Degree Confluence Project
The goal of this volunteer-run project is to post a photograph on this Web site of each of the 13,584 latitude and longitude degree intersections in the world (whole-number values only!). Confluences in the oceans and some near the poles have been excluded. There is a confluence point within 49 miles of wherever you're standing. You can join the fun with a camera and GPS receiver. Participants must create an account or log a plan.
The Densho Educational Web site gives students access to a wealth of primary source material relating to the incarceration of Japanese-Americans during World War II. Project Densho's partnership with historians at Stanford University produced curriculum to help students and teachers use these valuable resources in classroom activities. This is a powerful tool to bring inquiry-based learning into middle and high school social studies classrooms.
Sites with Multiple Projects
CIESE Online Classroom Projects
The mission of the Center for Improved Engineering and Science Education (CIESE) is to help teachers use the Internet, math software, CD-ROMs, computer-based laboratory systems (CBLS), and other tools to create dynamic, inquiry-oriented classrooms that promote achievement of content standards in science and math. To this end, they offer a number of interdisciplinary projects grouped into four categories: collaborative projects, partner projects, real-time data projects, and projects using primary sources and archived collections.
ePals Classroom Exchange
The mission of ePALS Classroom Exchange is to offer safe, innovative ways for learners to make contact with other cultures. They currently connect over 4.5 million users from 191 countries, speaking 136 languages, by providing built-in Webmail language translation and safety features such as monitored e-mail and profanity filters. All of the tools and resources on the site are free to anyone with a computer, anywhere in the world. The site also offers collaborative projects that students can join, as well as tools for creating projects and contacting students in remote locations.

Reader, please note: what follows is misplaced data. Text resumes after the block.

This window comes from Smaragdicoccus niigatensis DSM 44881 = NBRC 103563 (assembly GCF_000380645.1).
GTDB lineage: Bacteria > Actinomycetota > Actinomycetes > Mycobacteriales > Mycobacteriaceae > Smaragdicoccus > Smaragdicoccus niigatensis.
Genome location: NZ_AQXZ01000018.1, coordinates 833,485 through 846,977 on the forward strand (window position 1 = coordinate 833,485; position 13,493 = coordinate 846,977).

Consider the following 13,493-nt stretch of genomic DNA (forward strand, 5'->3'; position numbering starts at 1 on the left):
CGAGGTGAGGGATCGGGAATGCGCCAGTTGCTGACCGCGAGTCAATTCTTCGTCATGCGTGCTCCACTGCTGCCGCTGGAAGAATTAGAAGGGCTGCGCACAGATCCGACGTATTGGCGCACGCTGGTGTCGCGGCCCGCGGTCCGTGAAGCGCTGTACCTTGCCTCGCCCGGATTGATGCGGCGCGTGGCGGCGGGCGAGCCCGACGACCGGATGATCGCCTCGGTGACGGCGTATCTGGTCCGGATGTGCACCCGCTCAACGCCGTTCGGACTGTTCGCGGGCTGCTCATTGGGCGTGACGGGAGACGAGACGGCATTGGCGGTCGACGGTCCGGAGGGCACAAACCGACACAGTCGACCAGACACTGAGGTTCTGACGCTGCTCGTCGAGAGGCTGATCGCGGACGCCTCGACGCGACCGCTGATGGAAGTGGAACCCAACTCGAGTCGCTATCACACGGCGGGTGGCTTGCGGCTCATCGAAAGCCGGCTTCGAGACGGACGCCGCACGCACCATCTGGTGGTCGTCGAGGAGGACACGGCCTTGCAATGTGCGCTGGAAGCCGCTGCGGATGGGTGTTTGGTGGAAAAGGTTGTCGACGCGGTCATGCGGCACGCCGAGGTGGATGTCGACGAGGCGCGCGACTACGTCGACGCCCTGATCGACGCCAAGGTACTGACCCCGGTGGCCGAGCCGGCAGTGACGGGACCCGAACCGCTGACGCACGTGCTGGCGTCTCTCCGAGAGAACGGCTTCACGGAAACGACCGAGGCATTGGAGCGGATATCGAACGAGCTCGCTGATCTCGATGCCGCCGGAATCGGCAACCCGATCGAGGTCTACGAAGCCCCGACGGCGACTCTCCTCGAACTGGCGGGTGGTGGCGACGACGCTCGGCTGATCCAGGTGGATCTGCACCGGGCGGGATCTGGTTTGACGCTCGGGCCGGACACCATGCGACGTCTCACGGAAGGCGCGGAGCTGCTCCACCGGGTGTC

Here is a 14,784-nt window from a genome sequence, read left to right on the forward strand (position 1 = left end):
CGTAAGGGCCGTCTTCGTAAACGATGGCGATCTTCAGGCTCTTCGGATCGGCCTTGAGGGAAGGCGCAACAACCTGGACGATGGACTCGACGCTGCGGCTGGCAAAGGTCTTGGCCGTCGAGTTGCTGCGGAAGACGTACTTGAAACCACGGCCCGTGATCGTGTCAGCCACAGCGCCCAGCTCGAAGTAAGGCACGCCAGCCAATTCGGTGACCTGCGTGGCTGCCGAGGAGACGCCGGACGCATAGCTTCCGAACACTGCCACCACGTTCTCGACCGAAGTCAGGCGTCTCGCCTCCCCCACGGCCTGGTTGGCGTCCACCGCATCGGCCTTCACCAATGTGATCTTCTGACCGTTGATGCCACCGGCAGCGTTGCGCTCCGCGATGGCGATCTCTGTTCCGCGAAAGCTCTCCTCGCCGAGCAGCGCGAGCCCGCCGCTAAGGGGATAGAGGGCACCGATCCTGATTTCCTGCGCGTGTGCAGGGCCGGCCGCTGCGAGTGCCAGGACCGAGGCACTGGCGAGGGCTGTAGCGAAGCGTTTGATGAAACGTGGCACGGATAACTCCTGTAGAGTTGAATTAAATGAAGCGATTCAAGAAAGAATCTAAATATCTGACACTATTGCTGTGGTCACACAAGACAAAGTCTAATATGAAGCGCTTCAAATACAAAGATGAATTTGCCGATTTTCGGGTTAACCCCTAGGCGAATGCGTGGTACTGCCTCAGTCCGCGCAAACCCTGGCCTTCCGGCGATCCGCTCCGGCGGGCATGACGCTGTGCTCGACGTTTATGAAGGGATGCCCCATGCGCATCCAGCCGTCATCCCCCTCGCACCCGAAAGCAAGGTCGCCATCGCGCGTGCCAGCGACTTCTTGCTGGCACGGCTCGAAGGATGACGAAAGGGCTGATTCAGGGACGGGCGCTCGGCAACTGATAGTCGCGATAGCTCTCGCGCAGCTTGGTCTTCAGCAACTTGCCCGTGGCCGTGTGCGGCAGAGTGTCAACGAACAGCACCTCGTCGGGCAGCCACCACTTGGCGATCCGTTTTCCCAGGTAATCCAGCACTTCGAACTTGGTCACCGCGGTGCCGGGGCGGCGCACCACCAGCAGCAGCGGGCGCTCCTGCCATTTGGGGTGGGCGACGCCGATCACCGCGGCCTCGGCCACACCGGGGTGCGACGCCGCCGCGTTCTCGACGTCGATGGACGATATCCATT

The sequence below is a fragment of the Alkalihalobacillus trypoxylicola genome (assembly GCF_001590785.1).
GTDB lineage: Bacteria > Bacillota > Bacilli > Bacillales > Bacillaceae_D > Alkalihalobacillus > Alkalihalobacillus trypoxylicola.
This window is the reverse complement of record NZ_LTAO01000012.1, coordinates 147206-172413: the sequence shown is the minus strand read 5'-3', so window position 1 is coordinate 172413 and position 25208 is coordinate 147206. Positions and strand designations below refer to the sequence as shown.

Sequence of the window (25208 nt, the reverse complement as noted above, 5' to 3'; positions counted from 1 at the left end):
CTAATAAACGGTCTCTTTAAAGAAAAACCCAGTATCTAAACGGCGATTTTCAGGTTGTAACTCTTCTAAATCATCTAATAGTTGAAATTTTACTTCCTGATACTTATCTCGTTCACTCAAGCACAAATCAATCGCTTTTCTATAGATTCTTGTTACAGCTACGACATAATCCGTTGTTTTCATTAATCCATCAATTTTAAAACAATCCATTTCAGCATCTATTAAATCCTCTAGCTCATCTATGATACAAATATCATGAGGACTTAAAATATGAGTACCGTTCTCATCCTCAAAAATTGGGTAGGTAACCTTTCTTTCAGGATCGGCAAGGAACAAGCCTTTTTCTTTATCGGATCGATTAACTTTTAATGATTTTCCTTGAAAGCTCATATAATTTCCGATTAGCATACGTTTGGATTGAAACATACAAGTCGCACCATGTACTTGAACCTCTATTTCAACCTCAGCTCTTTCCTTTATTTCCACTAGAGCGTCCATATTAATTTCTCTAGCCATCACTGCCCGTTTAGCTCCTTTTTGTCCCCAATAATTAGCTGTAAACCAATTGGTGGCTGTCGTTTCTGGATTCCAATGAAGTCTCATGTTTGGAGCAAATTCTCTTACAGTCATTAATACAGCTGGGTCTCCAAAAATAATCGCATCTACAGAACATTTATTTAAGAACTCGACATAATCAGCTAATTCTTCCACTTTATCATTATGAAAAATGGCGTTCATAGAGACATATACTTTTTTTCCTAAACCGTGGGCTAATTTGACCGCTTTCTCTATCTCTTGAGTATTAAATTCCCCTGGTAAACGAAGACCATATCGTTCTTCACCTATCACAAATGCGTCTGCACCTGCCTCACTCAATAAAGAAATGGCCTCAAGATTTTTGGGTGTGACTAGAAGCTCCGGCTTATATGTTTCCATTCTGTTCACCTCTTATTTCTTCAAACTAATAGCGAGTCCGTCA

Global SchoolNet partners with schools, communities, and businesses to provide collaborative learning activities that prepare students for the workforce and help them become literate and responsible global citizens. The Project Registry has more than 800 online projects providing teachers a chance to collaborate and share learning experiences. The most recent partner programs include "Mosaics of Life" (a global art project culminating in the creation of eight collaborative glass tile murals made up of original art and expressing understanding, concerns, and insights in themes that affect and shape lives both locally and globally) and the U.S. State Department-sponsored "Doors to Diplomacy Competition" (an educational challenge for middle and high school students about the importance of international affairs and diplomacy, with prizes including scholarships, cash, and a trip to Washington, D.C.).
The International Education and Resource Network (iEARN) is a non-profit global network that enables young people to use the Internet and other new technologies to engage in collaborative educational projects that both enhance learning and make a difference in the world. iEARN has hundreds of projects to join (some with a nominal joining fee). Some have been ongoing for years, and many have received national/international recognition. An example of a new project is "Proverbs and Idioms." Facilitated by students and teachers in Iran, Pakistan, Nigeria, and India, it is a worldwide exchange exploring the commonalities and differences in proverbs throughout history and culture worldwide.